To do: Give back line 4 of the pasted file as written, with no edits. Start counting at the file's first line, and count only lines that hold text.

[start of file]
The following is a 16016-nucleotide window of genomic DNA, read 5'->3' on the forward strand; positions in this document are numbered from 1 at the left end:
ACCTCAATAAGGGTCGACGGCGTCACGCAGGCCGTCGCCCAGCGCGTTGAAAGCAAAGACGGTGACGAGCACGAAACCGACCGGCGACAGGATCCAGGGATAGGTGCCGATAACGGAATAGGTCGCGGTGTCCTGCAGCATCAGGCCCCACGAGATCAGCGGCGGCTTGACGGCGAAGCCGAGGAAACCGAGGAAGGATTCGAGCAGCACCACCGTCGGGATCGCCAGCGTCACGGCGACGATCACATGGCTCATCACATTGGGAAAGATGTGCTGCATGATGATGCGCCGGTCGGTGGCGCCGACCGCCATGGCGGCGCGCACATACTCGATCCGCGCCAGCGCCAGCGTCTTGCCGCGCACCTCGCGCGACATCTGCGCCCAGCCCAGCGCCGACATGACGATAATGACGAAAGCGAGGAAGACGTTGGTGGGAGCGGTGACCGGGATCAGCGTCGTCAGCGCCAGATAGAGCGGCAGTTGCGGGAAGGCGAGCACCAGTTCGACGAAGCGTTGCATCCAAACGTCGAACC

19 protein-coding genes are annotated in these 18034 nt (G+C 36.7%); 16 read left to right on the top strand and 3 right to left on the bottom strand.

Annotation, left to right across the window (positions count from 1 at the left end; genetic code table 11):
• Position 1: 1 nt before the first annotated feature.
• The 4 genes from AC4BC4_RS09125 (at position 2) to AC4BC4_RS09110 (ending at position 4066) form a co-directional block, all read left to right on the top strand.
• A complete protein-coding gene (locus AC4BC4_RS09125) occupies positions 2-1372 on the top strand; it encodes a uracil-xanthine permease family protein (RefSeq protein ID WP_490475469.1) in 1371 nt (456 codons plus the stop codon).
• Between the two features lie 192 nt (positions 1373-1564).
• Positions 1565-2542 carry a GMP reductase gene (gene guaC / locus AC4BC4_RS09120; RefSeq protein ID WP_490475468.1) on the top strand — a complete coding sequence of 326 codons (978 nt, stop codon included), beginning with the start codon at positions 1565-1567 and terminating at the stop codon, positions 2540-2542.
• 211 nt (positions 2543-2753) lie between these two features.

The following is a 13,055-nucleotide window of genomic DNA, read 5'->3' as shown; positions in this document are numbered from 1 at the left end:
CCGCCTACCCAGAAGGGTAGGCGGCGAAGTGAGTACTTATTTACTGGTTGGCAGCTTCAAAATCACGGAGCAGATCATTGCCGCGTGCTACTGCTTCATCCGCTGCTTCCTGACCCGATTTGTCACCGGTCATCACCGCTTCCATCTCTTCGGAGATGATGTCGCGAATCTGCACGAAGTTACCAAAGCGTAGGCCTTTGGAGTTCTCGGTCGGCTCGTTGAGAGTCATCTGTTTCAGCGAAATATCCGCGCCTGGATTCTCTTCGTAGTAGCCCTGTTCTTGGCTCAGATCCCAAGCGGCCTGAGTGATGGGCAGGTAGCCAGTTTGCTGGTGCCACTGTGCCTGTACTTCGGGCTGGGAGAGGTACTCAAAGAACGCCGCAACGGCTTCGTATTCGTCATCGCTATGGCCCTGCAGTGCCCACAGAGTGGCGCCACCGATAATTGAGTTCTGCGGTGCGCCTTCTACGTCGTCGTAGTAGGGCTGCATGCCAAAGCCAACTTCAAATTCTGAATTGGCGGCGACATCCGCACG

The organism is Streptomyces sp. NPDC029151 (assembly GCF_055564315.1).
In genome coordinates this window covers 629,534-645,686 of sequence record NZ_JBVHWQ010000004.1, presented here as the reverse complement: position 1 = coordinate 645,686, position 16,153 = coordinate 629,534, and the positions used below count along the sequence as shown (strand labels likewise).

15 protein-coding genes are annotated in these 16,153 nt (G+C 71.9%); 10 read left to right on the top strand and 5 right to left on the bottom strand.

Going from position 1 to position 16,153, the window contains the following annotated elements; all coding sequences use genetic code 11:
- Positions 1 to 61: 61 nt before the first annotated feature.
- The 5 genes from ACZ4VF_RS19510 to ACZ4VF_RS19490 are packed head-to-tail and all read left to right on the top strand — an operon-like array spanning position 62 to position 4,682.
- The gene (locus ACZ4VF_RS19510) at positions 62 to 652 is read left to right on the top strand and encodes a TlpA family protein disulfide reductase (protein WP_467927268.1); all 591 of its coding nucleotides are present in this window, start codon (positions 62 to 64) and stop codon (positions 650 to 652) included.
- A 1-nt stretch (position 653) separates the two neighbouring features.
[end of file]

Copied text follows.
Annotation, left to right across the window (positions count from 1 at the left end; genetic code table 11):